Therapy Dogs in Hospitals

Discussion in 'Doctors Cafe' started by Jermeen Wadie, Nov 30, 2019.

  1. Jermeen Wadie

    Jermeen Wadie Young Member

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    Lots of people love dogs madly and can't imagine their lives without them. Dogs are known to be loyal not just because you support them with food and shelter, but you can see their reaction after arriving from work or traveling for weeks or months and you will be sure that it is not about food and shelter.

    Another thing about dogs which is not common in many countries that they could be also trained for therapy and this is based on several studies to prove that they have a great role in stress and pain relief especially for children and elder people.

    As mentioned therapy dogs or animals, in general, have an important role in providing comfort and affection to patients in hospitals, nursing homes, schools and other situations that support their needs.

    Therapy animals are classified into:
    1- Facility Therapy Animals:
    These animals are important for nursing homes for patients suffering from Alzheimer's, dementia or any mental disease.
    2- Therapeutic Visitation Animals:
    These are household pets that are trained for visiting hospitals, rehabilitation facilities, nursing homes to provide comfort and joy to patients that are living away from home due to mental or physical illness.
    3- Animal Assisted Therapy Animals:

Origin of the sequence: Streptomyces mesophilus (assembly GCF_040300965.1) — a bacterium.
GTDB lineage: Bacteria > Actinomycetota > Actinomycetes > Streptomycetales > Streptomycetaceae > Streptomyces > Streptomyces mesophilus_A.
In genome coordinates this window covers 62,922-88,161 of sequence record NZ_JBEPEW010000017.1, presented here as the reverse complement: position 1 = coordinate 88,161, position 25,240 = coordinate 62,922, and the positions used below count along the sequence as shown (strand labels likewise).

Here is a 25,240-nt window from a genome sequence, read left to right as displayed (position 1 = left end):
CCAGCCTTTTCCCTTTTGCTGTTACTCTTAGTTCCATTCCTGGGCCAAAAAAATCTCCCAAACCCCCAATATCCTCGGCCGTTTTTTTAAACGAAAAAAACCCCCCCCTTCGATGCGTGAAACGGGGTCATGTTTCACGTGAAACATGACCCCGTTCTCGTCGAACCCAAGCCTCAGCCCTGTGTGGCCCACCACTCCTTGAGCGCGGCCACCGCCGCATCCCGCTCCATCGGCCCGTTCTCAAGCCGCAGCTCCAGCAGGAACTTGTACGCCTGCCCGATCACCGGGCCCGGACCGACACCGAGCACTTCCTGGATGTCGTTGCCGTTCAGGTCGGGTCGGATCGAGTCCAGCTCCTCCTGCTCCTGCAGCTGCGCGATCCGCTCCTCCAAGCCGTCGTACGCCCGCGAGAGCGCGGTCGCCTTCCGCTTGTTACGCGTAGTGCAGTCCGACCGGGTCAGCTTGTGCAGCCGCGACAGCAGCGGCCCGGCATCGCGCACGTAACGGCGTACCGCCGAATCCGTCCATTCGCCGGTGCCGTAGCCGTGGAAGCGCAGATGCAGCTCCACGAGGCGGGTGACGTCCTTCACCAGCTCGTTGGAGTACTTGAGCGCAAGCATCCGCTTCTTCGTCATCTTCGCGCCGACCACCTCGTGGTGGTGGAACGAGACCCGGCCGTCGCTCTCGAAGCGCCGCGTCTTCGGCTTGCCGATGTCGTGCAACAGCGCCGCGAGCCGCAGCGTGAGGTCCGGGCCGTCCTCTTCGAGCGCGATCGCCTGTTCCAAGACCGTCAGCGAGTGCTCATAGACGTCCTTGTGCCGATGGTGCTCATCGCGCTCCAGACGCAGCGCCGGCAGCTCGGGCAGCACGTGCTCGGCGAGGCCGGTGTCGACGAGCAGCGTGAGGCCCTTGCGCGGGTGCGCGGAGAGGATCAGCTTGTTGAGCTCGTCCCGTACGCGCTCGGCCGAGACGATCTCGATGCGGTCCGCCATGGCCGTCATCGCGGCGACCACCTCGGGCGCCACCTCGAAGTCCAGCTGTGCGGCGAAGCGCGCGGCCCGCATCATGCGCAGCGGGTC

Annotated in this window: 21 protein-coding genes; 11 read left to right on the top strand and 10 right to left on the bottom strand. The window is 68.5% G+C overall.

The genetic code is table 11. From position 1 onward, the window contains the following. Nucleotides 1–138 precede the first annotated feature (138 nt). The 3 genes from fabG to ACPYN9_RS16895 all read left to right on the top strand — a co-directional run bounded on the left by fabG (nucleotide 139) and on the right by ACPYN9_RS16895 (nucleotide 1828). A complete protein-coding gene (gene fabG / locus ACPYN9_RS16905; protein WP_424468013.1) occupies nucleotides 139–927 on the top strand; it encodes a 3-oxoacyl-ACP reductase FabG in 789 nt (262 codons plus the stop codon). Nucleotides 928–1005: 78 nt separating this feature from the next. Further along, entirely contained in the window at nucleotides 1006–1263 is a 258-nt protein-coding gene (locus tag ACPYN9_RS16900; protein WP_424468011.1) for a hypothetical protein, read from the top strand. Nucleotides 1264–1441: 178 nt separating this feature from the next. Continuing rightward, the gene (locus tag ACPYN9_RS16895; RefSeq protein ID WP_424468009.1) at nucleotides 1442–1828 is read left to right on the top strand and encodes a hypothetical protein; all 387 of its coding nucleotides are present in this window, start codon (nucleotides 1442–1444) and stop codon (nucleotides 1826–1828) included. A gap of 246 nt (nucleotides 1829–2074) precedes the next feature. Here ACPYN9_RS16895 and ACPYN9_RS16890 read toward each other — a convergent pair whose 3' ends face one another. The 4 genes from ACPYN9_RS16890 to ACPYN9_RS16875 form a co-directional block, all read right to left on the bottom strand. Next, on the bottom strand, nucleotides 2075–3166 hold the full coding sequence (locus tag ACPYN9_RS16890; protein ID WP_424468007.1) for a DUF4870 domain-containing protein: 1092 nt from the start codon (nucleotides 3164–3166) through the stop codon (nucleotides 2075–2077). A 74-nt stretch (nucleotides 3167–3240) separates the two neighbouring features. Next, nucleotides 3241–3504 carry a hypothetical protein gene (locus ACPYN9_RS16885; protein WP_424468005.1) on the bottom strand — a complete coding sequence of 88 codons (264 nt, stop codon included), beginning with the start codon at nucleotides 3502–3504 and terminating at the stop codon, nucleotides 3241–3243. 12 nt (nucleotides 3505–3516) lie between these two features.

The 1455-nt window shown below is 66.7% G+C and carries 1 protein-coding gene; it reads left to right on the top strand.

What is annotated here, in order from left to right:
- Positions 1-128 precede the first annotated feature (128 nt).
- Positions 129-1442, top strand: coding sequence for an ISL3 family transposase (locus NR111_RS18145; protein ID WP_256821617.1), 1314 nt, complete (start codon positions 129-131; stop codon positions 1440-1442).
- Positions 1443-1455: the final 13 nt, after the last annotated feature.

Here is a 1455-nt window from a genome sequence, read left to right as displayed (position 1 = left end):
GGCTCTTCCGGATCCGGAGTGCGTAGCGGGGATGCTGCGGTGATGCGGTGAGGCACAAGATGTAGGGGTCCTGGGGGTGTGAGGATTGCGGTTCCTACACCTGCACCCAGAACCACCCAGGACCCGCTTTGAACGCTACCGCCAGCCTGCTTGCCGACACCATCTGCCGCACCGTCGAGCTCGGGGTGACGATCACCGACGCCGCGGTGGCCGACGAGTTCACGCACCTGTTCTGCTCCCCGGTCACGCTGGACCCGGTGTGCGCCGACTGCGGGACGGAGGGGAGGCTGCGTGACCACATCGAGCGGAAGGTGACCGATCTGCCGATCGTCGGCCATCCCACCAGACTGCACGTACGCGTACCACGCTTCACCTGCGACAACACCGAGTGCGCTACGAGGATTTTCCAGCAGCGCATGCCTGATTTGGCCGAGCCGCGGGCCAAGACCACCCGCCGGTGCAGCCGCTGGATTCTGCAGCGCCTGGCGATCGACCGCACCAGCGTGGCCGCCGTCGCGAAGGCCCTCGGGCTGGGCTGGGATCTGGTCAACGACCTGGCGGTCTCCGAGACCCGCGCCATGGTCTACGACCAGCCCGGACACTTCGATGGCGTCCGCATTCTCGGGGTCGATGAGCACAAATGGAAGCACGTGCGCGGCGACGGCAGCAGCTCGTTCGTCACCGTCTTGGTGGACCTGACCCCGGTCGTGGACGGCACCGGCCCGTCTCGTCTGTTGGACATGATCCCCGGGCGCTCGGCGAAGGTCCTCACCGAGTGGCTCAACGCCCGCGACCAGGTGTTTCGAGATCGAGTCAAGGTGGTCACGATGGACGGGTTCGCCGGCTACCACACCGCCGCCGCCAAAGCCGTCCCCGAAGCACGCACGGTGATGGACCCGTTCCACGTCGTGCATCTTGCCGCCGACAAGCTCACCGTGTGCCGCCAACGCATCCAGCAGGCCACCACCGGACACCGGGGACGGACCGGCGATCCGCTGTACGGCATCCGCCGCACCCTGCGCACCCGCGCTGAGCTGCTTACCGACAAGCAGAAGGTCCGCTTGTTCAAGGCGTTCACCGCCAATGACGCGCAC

These animals work with occupational and physical therapists in therapy to assist individuals in meeting their recovery goals.

    Animals being certified for therapy should be also clean to protect the patients from any pathogens transmission during their visits, so they have to be bathed with antiseptic chlorohexidine shampoo before 24 hours before the visit and wiped with disinfectant wipes throughout their hospitals' visits.

    Therapy Dogs in hospitals proved that they elevate patients' mood and don't feel alone or boring anymore from their long stay especially for those who are in the Intensive care unit or cancer patients. Dr. Megan Hosey a psychologist wrote an article after she received the feedback of the patients from the dogs' visits at Johns Hopkins Hospital and showed that this leads to:
    1- Improved mood.
    2- Pain reduction.
    3- Improved heart rate.
    4- General better engagement with the medical care team.
    5- Disconnect from sickness and feel secure and hopeful.

    Service Dogs also are amazing as they are trained to support a wide range of disabilities. They are allowed in all public and private facilities.

    The types of service dogs include:
    1- Psychiatric Service Animals.
    2- Seizure Response Dogs.
    3- Autism Assistance Dogs.
    4- Medical Alert Dogs.
    5- Diabetic Alert Dogs.
    6- Mobility Support Dogs.

    A study was published in 2010 by the Journal of the Society for Psychological Anthropology proved that children with autism socially benefit from interactions when service and therapy dogs were included.

    Another study was published in 2003 by the American Journal of Alzheimer's disease and other dementias showed a statistical significant decrease in agitated behavior and a significant increase in social interaction.

    Dogs don't act positively only for patients, they also have a great effect in prisons to reduce violence, cases of suicide, drug addiction and antisocial behaviors. They could also have a role to improve the relationship between inmates and guards.
     

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